involved. I miss the freedom you have for locations in New Zealand, I used to love hopping in the car and driving a few hours to a little seaside town and shooting at the beach. I quote you, “I like too many things to ever really choose just one generalization.” What are the things you’re into now? It changes by the day. I’m feeling flat shoes, short shorts, and fuzzy jumpers today. I never wear heels. They say good shoes take you to good places. What takes you to good place? The train took me to Brighton last weekend, that was a pretty fantastic place. [Laughs] We ate veggie burgers with fries, explored the streets and little vintage stores, bought trinkets, danced on the pier, and people watched, then got tipsy on cheap cocktails in little side street cafes until it was time to train home again. Why do you choose to be a “ponyhunter?” It’s an old name that was part of a personal joke. It had nothing to do with ponies or hunting. I would do almost anything to be able to go back in time and change the name, but it’s been too long and I’ve built a following around that name, so guess I’m stuck with it now. - 71

TOILET HUMOR MAURIZIO CATTELAN summons laughter in the dark by acclimating audiences to emotional murder and vanity blunders via TOILETPAPER ’s anally rollicking taste for toxic imagery. By Kristine Dabbay

Concepts and image by TOILETPAPER


Concepts and image by TOILETPAPER

In moments of absurdity, everything is laughable. Capturing that duress where logic fails and senses prevail is a feat performed only by the best tricksters. Enter Italian provocateur Maurizio Cattelan and his collaborator Pierpaolo Ferrari whose joint creative juices have yielded bi-annual art bookcum-magazine, TOILETPAPER, an opus discharging visual shock preferably taken in increments. A pirouette whirling at top performance, Cattelan balances the grace of fine art and the gutter flash of pop iconography; his photographs will screw you over and over. Specimens include severed fingers and ballooning bellies frozen in infinite jest; the joke, after all, is on you. It is only natural progression as the 53-year-old has always been known for his satirical sculptures including “The Ninth Hour,” a piece depicting a meteorite-struck Pope John Paul II. At the Pope’s homeland, however, Cattelan’s statue of a praying

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Hitler carries the weight of a million Jews, rousing ghosts of Warsaw’s former ghettos. He besieged city galleries and museums from Guggenheim to Louvre, but nothing quite beats the mileage covered by guilt trip excavated from his work. Taxidermized animals—a horse hanged from the ceiling of Turin’s Castello di Rivoli for instance— stir disquiet and a looming desire to pet death for auction price. TOILETPAPER prescribes more of this poison through tableaux and optical illusions, tortured testicles notwithstanding. This sadism thrusts faster and harder as brands like Kenzo, MSGM, and Vice have reproduced Cattelan’s prints for mass consumption. He credits the magazine’s genius for its knack for “uncanny ambiguity.” STATUS learns upon close inspection that when devouring his digest of the disturbing, just swallow.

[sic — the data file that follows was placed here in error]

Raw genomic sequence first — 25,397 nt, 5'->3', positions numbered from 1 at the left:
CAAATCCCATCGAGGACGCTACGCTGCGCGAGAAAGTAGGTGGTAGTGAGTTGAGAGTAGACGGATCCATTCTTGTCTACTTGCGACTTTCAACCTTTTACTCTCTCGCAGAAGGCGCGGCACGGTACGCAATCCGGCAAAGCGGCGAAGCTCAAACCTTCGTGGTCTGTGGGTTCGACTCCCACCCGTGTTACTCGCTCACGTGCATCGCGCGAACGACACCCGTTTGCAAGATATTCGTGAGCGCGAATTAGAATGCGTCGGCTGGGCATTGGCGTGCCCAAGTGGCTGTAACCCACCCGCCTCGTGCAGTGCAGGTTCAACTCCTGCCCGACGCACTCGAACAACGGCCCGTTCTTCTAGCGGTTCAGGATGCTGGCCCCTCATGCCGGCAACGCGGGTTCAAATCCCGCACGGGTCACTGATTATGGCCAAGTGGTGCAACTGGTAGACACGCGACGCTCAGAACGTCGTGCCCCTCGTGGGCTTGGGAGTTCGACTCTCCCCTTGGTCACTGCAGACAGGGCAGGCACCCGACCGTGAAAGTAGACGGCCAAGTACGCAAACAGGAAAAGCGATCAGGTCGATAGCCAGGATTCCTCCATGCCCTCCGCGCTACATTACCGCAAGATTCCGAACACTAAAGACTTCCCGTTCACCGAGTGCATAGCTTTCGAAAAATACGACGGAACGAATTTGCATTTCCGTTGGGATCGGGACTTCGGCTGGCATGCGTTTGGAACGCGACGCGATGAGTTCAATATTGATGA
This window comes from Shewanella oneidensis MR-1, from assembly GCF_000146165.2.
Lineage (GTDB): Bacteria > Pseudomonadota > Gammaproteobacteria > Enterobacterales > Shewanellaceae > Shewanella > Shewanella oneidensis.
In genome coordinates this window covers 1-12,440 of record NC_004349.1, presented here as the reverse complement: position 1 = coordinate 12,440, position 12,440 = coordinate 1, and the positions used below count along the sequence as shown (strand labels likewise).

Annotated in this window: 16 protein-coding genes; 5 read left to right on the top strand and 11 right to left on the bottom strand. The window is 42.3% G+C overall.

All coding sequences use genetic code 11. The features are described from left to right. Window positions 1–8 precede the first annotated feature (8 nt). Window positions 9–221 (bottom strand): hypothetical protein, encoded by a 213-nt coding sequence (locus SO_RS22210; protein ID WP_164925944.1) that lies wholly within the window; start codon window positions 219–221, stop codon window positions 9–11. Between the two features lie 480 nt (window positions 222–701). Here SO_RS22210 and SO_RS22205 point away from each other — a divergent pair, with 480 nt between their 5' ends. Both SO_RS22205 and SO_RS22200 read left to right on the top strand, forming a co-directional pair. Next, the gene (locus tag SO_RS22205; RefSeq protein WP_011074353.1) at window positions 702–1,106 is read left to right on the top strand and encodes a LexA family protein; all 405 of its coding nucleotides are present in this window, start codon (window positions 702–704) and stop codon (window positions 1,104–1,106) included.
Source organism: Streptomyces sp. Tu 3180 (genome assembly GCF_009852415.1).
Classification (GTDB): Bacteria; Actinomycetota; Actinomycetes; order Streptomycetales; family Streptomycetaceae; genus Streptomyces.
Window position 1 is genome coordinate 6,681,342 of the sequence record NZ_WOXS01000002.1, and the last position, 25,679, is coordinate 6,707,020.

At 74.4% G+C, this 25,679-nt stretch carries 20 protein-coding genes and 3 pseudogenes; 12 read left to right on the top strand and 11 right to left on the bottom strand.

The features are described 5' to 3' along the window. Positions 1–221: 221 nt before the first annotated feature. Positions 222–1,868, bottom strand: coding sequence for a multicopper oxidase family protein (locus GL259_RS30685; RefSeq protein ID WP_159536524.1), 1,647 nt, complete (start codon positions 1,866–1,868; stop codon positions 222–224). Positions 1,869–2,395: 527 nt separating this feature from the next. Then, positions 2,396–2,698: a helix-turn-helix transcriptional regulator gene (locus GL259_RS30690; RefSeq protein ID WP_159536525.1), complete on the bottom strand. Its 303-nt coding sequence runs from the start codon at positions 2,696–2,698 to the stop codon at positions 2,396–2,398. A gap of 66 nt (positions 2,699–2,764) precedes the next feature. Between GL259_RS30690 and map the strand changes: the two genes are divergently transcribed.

Hi Maurizio! How are you? You’re known for your sense of humor. What’s your favorite joke? If you wake up and you’re not in pain, you know you’re dead. I must admit I’ve a quite dark sense of humor.   You mentioned that since childhood you dreamed of becoming satirical and sadist like Joker. Professionally, this unique point of view sets you apart. Personally, how does your vision and temperament affect your lifestyle and relationships? I’d love to answer, but I’ve always said that mine was just a childish wish. Until now, I’ve never managed to reach the Joker’s level of satirical spirit!   TOILETPAPER has been producing innovative collaborations with brands such as Kenzo and Vice. With these efforts, magazine and fashion imagery feel new again—exciting to the point that not only curators and collectors are obsessed with them but the consumer youth. How do you feel about this newfound accessibility? I’ve always been fascinated by advertising and its viral and pervasive way of reproducing images, and TOILETPAPER proved itself to be a good way to have a try in